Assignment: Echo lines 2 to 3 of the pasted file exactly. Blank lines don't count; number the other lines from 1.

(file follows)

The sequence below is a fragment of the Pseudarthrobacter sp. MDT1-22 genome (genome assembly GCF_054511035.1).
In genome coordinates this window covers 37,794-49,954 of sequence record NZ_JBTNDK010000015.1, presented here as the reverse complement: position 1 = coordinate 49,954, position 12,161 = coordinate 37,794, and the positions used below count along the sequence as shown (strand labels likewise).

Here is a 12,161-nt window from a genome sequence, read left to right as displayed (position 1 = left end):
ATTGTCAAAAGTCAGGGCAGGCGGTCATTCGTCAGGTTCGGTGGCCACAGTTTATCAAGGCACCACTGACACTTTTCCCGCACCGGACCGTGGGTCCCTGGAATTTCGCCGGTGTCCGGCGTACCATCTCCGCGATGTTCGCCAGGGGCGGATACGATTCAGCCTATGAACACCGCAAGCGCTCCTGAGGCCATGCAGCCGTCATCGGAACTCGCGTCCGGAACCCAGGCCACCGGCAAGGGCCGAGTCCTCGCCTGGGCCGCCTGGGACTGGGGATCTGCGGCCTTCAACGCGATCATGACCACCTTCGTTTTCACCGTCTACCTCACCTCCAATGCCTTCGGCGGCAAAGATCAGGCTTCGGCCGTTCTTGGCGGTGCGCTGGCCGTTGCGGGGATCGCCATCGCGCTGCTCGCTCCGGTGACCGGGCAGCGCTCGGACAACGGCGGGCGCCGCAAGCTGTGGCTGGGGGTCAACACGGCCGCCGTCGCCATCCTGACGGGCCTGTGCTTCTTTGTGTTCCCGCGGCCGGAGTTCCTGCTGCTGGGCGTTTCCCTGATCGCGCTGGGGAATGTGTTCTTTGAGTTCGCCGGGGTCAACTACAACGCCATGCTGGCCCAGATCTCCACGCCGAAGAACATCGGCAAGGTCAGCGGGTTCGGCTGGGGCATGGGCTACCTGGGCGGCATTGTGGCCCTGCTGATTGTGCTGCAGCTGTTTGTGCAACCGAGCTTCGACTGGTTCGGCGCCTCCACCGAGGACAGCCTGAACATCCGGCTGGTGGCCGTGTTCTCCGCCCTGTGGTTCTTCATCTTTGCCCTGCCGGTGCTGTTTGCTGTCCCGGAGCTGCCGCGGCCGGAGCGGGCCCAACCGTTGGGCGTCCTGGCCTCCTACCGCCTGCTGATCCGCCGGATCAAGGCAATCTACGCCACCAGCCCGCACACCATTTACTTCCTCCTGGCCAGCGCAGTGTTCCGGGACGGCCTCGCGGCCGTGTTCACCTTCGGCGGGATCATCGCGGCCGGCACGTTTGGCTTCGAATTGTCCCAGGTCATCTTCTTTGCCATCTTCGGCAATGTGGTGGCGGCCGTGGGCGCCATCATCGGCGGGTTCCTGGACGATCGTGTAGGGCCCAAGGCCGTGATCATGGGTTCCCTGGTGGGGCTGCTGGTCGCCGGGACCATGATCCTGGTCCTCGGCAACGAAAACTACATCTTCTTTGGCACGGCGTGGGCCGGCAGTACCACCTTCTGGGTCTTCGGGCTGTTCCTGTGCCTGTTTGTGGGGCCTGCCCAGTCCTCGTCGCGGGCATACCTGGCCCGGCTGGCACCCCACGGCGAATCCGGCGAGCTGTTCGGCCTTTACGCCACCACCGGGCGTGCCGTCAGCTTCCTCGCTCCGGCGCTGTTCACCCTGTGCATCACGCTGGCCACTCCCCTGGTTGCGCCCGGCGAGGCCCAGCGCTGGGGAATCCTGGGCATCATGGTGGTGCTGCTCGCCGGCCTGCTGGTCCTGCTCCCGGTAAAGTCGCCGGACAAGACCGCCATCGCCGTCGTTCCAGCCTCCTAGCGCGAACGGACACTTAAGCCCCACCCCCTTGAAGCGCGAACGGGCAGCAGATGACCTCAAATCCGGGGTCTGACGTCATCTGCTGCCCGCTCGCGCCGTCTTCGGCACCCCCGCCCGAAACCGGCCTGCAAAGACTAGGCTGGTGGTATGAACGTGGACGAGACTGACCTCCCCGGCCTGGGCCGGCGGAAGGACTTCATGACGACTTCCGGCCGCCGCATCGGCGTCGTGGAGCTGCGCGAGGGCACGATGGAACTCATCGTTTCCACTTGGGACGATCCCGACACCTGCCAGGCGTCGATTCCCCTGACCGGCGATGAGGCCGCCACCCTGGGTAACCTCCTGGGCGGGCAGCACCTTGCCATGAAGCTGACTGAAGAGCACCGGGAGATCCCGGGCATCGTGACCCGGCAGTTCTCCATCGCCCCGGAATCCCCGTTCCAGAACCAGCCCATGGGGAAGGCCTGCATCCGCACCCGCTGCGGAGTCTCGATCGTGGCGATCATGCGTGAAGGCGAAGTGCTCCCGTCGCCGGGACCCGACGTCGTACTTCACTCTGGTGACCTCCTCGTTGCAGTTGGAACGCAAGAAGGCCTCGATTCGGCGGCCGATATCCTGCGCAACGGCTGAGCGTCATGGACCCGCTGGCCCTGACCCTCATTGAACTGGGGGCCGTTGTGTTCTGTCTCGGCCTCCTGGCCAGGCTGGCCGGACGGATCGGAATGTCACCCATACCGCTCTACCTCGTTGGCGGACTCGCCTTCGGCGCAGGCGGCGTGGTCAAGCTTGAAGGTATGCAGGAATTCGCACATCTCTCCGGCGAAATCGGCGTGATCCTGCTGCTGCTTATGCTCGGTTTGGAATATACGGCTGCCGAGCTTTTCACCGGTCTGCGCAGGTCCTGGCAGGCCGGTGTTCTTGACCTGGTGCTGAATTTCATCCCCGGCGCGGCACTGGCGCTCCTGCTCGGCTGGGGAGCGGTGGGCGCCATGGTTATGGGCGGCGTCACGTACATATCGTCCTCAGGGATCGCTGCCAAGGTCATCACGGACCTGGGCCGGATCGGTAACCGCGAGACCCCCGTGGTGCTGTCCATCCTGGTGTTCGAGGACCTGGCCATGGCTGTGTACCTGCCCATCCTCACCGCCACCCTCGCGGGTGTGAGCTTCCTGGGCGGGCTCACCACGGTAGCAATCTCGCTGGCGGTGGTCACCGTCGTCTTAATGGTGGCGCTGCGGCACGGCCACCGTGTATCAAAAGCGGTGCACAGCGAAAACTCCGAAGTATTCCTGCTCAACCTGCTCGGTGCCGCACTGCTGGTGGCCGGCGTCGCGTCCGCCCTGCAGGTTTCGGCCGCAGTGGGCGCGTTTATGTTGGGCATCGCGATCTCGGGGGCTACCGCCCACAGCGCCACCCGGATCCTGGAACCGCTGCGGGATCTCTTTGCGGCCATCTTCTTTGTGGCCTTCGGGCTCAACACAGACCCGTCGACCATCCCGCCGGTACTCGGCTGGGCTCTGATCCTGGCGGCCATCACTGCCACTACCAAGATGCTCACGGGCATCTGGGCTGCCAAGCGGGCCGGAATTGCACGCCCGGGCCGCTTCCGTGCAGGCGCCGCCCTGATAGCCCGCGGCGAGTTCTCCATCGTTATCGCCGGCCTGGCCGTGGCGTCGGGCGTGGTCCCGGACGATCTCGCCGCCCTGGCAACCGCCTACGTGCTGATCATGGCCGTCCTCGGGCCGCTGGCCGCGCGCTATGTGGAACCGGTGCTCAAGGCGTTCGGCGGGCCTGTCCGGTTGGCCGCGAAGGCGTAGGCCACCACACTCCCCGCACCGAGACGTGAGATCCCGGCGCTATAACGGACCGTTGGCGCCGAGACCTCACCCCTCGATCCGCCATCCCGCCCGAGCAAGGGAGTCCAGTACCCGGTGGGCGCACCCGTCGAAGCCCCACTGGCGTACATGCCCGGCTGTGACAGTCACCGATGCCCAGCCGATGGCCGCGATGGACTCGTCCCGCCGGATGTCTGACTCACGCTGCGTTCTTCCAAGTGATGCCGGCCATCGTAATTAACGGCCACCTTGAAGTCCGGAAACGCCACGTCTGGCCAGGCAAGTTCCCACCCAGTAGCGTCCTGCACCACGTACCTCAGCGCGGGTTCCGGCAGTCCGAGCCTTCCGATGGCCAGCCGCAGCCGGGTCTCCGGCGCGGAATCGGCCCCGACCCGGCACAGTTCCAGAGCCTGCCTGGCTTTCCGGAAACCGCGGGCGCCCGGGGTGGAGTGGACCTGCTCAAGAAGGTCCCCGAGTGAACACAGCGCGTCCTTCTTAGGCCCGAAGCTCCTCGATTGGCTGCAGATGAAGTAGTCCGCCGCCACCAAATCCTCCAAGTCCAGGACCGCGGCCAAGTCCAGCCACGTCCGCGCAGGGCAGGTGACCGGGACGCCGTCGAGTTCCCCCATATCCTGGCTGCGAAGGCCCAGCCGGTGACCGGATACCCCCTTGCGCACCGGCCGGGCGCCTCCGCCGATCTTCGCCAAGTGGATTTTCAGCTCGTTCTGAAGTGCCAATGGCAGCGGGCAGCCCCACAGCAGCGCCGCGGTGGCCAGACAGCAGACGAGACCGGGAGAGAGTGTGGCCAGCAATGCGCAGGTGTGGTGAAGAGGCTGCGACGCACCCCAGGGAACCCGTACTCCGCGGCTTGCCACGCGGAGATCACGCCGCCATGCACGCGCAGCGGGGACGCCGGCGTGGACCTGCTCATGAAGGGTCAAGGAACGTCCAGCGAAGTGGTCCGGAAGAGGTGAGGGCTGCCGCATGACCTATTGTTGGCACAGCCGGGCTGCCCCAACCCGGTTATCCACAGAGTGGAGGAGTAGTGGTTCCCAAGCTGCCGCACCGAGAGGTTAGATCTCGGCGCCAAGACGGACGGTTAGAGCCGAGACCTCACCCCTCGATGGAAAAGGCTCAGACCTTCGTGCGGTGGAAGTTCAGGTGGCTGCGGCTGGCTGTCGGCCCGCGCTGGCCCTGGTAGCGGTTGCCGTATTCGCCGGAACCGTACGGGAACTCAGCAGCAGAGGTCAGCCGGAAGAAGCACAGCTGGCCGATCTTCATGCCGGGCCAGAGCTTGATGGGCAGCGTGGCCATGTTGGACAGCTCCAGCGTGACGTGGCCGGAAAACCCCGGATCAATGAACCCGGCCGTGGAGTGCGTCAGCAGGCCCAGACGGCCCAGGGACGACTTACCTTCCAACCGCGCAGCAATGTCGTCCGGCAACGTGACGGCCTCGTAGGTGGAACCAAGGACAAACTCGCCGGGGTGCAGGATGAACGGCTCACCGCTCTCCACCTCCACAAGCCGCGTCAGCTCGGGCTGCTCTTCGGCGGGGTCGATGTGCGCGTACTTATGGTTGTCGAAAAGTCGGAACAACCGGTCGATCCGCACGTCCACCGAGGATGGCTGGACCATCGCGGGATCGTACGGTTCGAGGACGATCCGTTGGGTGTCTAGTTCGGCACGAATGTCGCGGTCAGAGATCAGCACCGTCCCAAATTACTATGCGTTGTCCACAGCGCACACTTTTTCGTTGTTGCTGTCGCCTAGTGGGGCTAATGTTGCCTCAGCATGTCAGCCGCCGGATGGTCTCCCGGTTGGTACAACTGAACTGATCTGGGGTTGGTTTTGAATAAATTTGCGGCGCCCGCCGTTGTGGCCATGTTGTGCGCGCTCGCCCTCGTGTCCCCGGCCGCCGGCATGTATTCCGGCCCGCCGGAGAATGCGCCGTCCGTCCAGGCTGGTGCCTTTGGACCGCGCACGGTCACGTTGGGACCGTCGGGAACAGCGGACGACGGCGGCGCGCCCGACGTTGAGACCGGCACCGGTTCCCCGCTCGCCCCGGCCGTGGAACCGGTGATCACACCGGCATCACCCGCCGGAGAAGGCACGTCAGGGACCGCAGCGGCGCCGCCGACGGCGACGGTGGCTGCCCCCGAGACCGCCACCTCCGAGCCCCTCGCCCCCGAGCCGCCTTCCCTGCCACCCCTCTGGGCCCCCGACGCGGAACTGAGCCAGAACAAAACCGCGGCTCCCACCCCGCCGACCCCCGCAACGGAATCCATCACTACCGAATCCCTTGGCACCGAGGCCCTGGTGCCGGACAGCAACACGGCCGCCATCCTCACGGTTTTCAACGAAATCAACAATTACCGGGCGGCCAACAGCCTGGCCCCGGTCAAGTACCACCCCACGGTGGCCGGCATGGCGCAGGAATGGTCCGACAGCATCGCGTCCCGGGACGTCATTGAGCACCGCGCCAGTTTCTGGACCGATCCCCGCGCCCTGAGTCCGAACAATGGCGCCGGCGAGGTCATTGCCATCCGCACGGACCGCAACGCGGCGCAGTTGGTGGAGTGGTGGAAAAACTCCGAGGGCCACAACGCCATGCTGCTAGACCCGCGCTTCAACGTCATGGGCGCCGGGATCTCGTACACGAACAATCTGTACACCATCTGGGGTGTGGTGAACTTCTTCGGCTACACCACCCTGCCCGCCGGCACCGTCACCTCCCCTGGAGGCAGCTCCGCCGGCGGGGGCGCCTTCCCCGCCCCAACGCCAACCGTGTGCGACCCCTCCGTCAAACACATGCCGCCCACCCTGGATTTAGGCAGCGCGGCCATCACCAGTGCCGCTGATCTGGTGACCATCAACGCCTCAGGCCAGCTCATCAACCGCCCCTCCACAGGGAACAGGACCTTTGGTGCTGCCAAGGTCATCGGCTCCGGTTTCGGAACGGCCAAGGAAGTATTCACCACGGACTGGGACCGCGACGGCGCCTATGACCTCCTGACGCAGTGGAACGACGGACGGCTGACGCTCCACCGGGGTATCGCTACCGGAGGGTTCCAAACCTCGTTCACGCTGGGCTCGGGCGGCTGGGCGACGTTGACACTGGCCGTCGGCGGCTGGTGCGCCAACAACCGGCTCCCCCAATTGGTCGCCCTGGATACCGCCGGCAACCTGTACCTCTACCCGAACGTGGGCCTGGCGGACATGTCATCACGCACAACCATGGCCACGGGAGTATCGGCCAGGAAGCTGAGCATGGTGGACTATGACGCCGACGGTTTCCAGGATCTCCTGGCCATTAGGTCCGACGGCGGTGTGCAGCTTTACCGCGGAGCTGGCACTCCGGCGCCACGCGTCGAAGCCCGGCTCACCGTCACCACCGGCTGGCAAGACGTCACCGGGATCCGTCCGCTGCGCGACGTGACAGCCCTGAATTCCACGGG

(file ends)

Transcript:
In genome coordinates this window covers 37,794-49,954 of sequence record NZ_JBTNDK010000015.1, presented here as the reverse complement: position 1 = coordinate 49,954, position 12,161 = coordinate 37,794, and the positions used below count along the sequence as shown (strand labels likewise).

Here is a 12,161-nt window from a genome sequence, read left to right as displayed (position 1 = left end):